Egg man

1 May

Standing ovation: “The egg form slipped in from a psychoanalytical dream space,” explains Gavin

Tom Hodgkinson visits surrealist Gavin Turk in his east London studio to discuss eggs and why photography has become so central to existence

Gavin Turk’s studio lurks behind a metal garage door on an industrial estate in Canning Town, served by the Docklands Light Railway. It’s the kind of place that Iain Sinclair might call a “liminal edgescape”. The visitor walks past giant scrapyards loaded with towering piles of metal. Through the door there is a yard with various vehicles including an electric car made by Vauxhall and a caravan. Inside the building are three studios and a vast office upstairs, which Gavin shares with his partner Deborah Curtis.

Certainly for an artist obsessed by rubbish this seems an appropriate location. As well as eggs and candles, Gavin has a fondness for bulging black bin liners, squashed plastic water bottles and old beer cans. His latest project is an egg installation at Somerset House. Turk sees himself as a Magrittian surrealist and has an abiding interest in eggs. This new one has been made with Instagram in mind, as he explains.

Tom Hodgkinson: Why eggs?

Gavin Turk: What would get me going as an artist was the idea of surrealism, of going into dreams or parallel universes. It’s the obvious fake, the obvious trick. We know it’s a scenario we haven’t actually experienced but we get it in this picture of this frame. Suddenly this idea of surrealism with its attendant psychoanalytical framework became really crucial for me. I found myself going towards this idea of ultimates, of irreducible things, and the most irreducible thing I got to was something from Brâncusi, the egg form. The egg form then slipped into a psychoanalytical dream space, a question of existence: ‘Which came first?’ So, first I got an egg and signed it. Just from the supermarket, a battery farmed egg. For me, art had to have a human interactivity. So then it was like, maybe it was about husbandry or farming, or making this egg or the chicken that made that egg. At that time, I was still deciding if I was an artist or if I was playing with the idea of being an artist and so by signing it I was asserting the identity of an unknown artist. I was only just out of college. I didn’t know what to do with it, so I photographed it. It’s lost now.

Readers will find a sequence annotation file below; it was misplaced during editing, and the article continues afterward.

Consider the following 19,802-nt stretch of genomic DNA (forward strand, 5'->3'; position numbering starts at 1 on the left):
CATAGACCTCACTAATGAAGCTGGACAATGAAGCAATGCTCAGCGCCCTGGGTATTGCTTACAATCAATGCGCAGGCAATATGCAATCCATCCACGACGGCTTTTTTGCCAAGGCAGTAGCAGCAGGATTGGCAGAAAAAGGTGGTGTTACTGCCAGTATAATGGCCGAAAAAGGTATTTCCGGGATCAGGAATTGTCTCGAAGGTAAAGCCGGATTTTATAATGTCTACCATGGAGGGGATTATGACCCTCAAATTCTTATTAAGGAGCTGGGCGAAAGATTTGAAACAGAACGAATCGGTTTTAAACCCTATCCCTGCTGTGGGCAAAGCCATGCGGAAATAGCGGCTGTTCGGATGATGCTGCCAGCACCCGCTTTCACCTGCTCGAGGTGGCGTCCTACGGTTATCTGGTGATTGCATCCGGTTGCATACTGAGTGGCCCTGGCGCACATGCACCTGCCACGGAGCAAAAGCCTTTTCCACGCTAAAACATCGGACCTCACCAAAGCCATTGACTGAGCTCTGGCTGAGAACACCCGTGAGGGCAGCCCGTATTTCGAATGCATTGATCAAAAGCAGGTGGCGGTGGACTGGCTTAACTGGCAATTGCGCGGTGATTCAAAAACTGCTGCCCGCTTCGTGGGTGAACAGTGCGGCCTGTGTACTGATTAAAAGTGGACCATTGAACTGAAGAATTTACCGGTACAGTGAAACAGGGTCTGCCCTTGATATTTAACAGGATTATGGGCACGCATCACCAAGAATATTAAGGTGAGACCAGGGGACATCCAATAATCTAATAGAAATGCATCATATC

TH: Don’t they rot inside and then explode?

GT: I’ve got some whole eggs which stink, even though they aren’t broken. There’s this wonderful thing where it permeates. There is a relationship between the inside world and the outside world. It’s a bit like your lungs with the air. At some point there’s a gap where the molecules pass from the outside world into your body and into your blood. So I signed the egg and I thought the egg could be a logo, or a mark or a signature, even. If I played it right I could make it a publishing mark. It’s like a shield.

TH: And how did this new project come about?

GT: I was invited to take part in Photo London, which is similar to Frieze but specialises in photographs. Obviously photography has become so important and relevant and has almost taken the place of the painting. Art photographs are amongst the most expensive artworks that exist. Like Andreas Gursky or Jeff Wall or Thomas Struth. And as I stand in a museum now, someone runs in front of me and takes a picture of something and runs off. That’s the way that people see things now. They have to use the photograph as proof, and almost as a theory of the fact that it happened. It’s theory and proof, a self-fulfilling prophecy. Everything has to go through a photographic channel. Everyone carries around a camera that is also a phone. A camera that can communicate with the rest of the world. So institutions come to me and ask if I have anything that is Instagrammable.

With the egg, I felt as a form and object it could become this floating signifier. People could access it from lots of different angles. So for Photo London I said I’d show my sculpture and organise an online campaign to try and get people to upload their photographs of eggs, called Portrait of an Egg. All the portraits will be projected as part of the exhibition in a space downstairs. The idea of projecting was fascinating – it reminded me of slides of holiday photos, like a memory on film. Then, in January, we came across a post about an egg which has had the most likes on Instagram. It’s a very sterile image of a brown egg on a white background. It’s the most-liked post on Instagram, ever. And because it’s the most-liked post, people will look at it and like it. It’s continued. It has achieved notoriety and become even more liked. It might be that I’m so on the ball with it that I’ve actually gone off the ball. s an artist, you know that there’s a point where I’m not about to be discovered, and yet at the same time, no-one knows what the hell I do. They need to discover me. I suppose I could get rediscovered.

A longer version of this interview appears in Idler 66, May/June 2019.